Volodymyr Zelensky has said Ukraine should accept it will not become a member of Nato, hinting at a potential key concession to Russia, which demanded such a guarantee before launching its deadly invasion three weeks ago.
Speaking to military officials of the UK-led joint expeditionary force in a video message on Tuesday, the Ukrainian president, who has won plaudits around the world for his conduct during the war, said it was a “truth” that it would not join the military alliance.
“Ukraine is not a member of Nato. We understand that. We have heard for years that the doors were open, but we also heard that we could not join. It’s a truth and it must be recognised,” Mr Zelensky said.
On the eve of war, Russian president Vladimir Putin demanded assurances that Ukraine would never become a Nato member. Moscow has repeated the demand since its troops entered Ukraine and also called on Kyiv to sign a neutrality agreement and recognise the independence of pro-Russian republics in the east of the country. Some though have argued that Russia’s Nato demand was a pretext for invasion.
Ukraine has consistently asked for Nato protection during the war, notably in the form of a no-fly zone, but this was the first time Mr Zelensky has conceded that Kyiv will not join the alliance.
Joe Biden announced on Tuesday that he would meet Nato leaders in Brussels next week, while Nato secretary-general Jens Stoltenberg made another warning that Russia could use chemical weapons in the conflict.
Responding to the Ukrainian president’s comments, Boris Johnson’s official spokesperson said: “What’s important that is it is for the Ukrainian government to decide what they think is suitable. They should have no decisions imposed upon them.
“Certainly, we do want a peaceful solution to be to be reached but it must be on terms the Ukrainian government agree to and they should not be forced into it. It remains the prime minister’s view that Nato membership is the right of democratic countries, but it’s for those countries to decide.”
The developments came as peace talks between Ukraine and Russia continued, and the leaders of three European Union countries – Poland, the Czech Republic, both Nato members, and Slovenia – paid a surprise visit to Kyiv. The leaders travelled by train ahead of a meeting with Mr Zelensky.
Despite the diplomatic efforts, Russia’s pummelling of Ukraine continued on Tuesday, the 20th day of the war. The bombardment of Kyiv was stepped up with apartment buildings and a subway station targeted. Mr Zelensky said the strikes killed dozens of people. The shelling ignited a huge fire in a 15-story apartment building in the west of the city and spurred a frantic rescue effort.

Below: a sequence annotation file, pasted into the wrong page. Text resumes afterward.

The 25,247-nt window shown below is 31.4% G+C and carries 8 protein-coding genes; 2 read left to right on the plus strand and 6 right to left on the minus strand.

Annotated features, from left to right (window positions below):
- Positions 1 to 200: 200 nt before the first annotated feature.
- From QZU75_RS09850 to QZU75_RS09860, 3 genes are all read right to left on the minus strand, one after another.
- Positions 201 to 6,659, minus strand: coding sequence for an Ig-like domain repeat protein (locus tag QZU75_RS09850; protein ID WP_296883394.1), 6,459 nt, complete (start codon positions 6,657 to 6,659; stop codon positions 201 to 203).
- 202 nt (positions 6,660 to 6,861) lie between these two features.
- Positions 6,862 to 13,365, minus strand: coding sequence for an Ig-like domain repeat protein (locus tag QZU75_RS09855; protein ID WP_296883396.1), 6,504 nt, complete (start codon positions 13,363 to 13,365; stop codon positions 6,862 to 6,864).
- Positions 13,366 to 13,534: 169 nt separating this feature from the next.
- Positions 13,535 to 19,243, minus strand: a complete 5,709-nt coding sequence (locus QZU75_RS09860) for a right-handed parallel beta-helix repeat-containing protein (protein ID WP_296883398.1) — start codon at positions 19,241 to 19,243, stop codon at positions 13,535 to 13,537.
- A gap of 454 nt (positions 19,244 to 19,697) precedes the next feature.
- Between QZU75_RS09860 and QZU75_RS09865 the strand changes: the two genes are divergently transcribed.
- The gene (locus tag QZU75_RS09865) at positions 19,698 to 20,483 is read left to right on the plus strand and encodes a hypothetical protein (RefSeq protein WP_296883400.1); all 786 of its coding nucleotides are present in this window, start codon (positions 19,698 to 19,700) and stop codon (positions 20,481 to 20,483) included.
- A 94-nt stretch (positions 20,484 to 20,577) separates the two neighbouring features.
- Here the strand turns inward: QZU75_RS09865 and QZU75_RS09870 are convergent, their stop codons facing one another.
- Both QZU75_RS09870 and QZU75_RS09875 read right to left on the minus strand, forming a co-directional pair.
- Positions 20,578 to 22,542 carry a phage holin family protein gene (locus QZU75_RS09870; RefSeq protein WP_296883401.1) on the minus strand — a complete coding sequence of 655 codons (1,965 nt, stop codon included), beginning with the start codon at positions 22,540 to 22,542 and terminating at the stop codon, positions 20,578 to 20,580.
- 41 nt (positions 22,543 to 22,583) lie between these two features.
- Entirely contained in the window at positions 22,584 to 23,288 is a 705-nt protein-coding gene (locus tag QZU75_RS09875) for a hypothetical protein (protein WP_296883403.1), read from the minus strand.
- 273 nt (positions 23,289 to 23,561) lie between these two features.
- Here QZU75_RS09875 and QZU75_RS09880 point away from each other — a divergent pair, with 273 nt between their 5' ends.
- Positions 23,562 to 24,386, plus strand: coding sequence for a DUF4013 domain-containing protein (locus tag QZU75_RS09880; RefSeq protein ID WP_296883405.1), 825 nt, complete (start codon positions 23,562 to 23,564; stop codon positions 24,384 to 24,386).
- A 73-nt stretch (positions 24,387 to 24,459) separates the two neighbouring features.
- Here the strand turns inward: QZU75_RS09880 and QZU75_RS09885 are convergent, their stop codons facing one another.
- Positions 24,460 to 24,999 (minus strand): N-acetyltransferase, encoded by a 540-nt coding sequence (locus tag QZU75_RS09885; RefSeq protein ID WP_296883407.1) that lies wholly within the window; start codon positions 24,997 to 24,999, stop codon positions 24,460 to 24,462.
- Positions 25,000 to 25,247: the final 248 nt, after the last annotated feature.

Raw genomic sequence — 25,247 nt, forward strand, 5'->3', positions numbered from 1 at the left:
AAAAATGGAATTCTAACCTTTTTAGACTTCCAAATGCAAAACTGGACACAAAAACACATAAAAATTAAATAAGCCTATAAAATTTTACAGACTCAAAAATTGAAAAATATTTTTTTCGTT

“Yesterday we extinguished one fire, today another. It is very difficult,” a firefighter who gave only his first name, Andriy, said outside an apartment building, tears falling from his eyes. “People are dying, and the worst thing is that children are dying. They haven’t lived their lives and they have already seen this.”
Resident Volodymr Trophimov said he watched as a building was hit. “I watched out of the window, and it crashed into the building and all the windows were smashed,” he said.
When Russia launched the war, fear of an imminent invasion gripped the Ukrainian capital, and residents slept in subway stations or crammed onto trains to flee. But as the Russian offensive bogged down, Kyiv saw a relative lull.
Now, fighting has intensified on the city’s outskirts in recent days. Mayor Vitali Klitschko announced a 35-hour curfew extending through Thursday morning.
Almost 100 children have now been killed in the war, said Ukrainian officials.
In the city of Mariupol, another 2,000 cars fled hellish conditions along a humanitarian corridor in the biggest evacuation yet from the desperately besieged seaport. It may have come too late for many though.
One official claimed that up to 20,000 people have been killed by the continual Russian bombardment of the seaport city and that bodies were lying in the streets unattended and unable to be buried.
There were also reports last night that Russian soldiers had taken some 400 staff and patients hostage at an intensive care hospital in the city.
“We received information that the Russian army captured our biggest hospital … and they’re using our patients and doctors like hostages,” said Mariupol mayor Sergei Orlov.
The Red Cross also said it was working to evacuate people from the northeastern town of Sumy near the Russian border in about 70 buses.
The number of people who have fled Ukraine since the start of the war has now reached 3 million, said officials.
In Moscow, the TV journalist who held an anti-war poster on live state TV news, Marina Ovsyannikova, was fined 30,000 roubles (£215) for her protest. There were further reports of other Russian journalists quitting last night.
Meanwhile, Fox News journalists Pierre Zakrzewski, a cameraman, and Oleksandra Kuvshynova, a producer, were killed when the vehicle they were travelling in was hit by fire on the outskirts of Kyiv, the network said.